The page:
Read Part 1 of this post here.
In this early part of the Advent season, we look to Mary as a source of encouragement as we worship our Lord. In part one of this series we considered Mary’s response to God, and how she worshiped with expectation as God opened her womb to the Christ child. From her we learned that our worship helps us to take our place in God’s grand Story. We also saw that expectant worship turns our ears to hear God’s voice. As we continue now in Mary’s story, we will see that worship also tunes our hearts to sing God’s grace, and trains us to be ready for all that is to come.
Worship Tunes our Hearts to Sing His Grace
When you learn you are expecting a child—whether biologically or by adoption—your world expands exponentially. All of a sudden you are looking forward through an entirely new lens. 9 months down the road, 9 years, 19 years…your imagination runs wild into the future of the one you are still waiting for. As you hold your ultrasound photos or adoption packet snapshots, you simultaneously project towards kindergarten and junior prom. You haven’t even smelled that newborn smell, but you’re already planning a university graduation. It’s this incredible tension of what is already, but not yet.
Young Mary is the originator of the Advent Carol. Let’s read it in verses 46-55. This is gold! There is so much in the spontaneous song of the young virgin who is going to bear the Divine. In Mary’s song, her words are simultaneously time-rooted in history, very much aware of the present, and flinging forward into the future of God’s unfolding Story. The word magnificat, used today as a title for this song in Scripture, is taken from Latin, meaning to glorify or to magnify. This is the word Mary used as she began to praise God. She magnified the Lord, responding to His revelation that she was to deliver the long-awaited Savior of the world. Really, her praise at this time is almost surprising, considering the uphill battle she was facing. In her society, as a pregnant, unmarried woman, she would have been ostracized (at best), or, at worst, executed.
But she chooses to magnify the Lord, not her circumstances. Mary’s faith and obedience as a servant and worshiper of Yahweh, magnified God to her. This helped her to see Him more clearly, and that gave her strength she would need to endure the uncertainty she faced; and not only that, it strengthened her to embrace the favor of her Master, and to respond with sincere joy and adoration. What an incredible passage of genuine, passionate worship! As a worshiper, Mary’s heart had been tuned to sing (no, to explode!) with praise.
Worship Trains us to Be Ready for What is to Come
What did Mary know at this point? She knew basically only what Gabriel had told her: that the Messiah was coming, and somehow she had been chosen to be the vessel to bring Him into this world. She knew that the arrival this child was going to be different than what anyone had expected. Gabriel had said her child would be called the Son of the Most High and that He would be given David’s throne. He told her that Jesus would reign over Israel forever and that His government would never end.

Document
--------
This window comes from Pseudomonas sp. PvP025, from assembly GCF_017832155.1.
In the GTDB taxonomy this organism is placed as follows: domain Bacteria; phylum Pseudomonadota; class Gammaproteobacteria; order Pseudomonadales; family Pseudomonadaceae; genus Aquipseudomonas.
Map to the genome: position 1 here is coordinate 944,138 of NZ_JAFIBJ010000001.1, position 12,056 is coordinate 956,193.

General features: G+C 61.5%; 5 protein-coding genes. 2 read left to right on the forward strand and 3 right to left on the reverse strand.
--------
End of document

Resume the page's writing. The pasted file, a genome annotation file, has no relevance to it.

But there was a lot Mary didn’t know. She really didn’t know how that would all play out. She didn’t know how Joseph was going to react to her pregnancy, and how she was going to avoid the punishment for being pregnant out of wedlock. She didn’t know her firstborn would be born into a feeding trough 80 miles from home, or what it would be like to parent God! She didn’t know that she soon would have to flee to Egypt with her husband and small son in the middle of the night to get away from Herod, or what it would be like to one day follow a Messiah son. She didn’t yet know her Jesus would die by crucifixion and overcome the grave. She didn’t know about the promise of the Holy Spirit that would come after Jesus ascended to Heaven. She didn’t know she was going to be part of what we now call the Acts 2 Church. And Mary certainly didn’t yet know about the future persecution of Christians or the martyrdom of so many of the disciples.
But she did know that God was worthy of her worship. She did know that she was willing to allow God to break in to her life. She did know that God’s plan was good, and that she was chosen to take her place in the Story. She hadn’t known that while she had maintained a sacred rhythm of worship in her life—pondering things in her heart, praying, reading the Scriptures, seeking to live obediently, to serve and to praise—she was being prepared for all that was to come.
Many people in the church don’t “get” worship. They confuse worship with singing, or with a Sunday morning event. They conflate worship with emotions and assume some are given to that while others are more intellectual. The Bible doesn’t talk about Mary being overly emotional, or musical. But it does show Mary to be a worshiper. Because being a worshiper is not about working up the strength to become someone you aren’t. Being a worshiper is about becoming who you really are. Being a worshiper is about being unafraid to open yourself wide to the God whose Story you’ve entered. Being a worshiper will turn your ears toward His voice, and tune your heart to speak, sing, and shout His praise in your home, in your workplace, in your church and in your neighborhood.
None of us will be selected to bear the Christ Child—Jesus has already come. Emmanuel, God is with us. But we are still selected to bear God in us—to allow God to break in to our everyday existences, during and beyond our Sunday mornings. Mary said, “May it be done to me according to Your Word.” God is calling each one of us to fling ourselves open before Him, like she did. Do not be afraid. This Advent season, let’s worship, taking our place in the Story, turning our ears to His voice, tuning our hearts to sing His grace, and so be trained for all that lies ahead.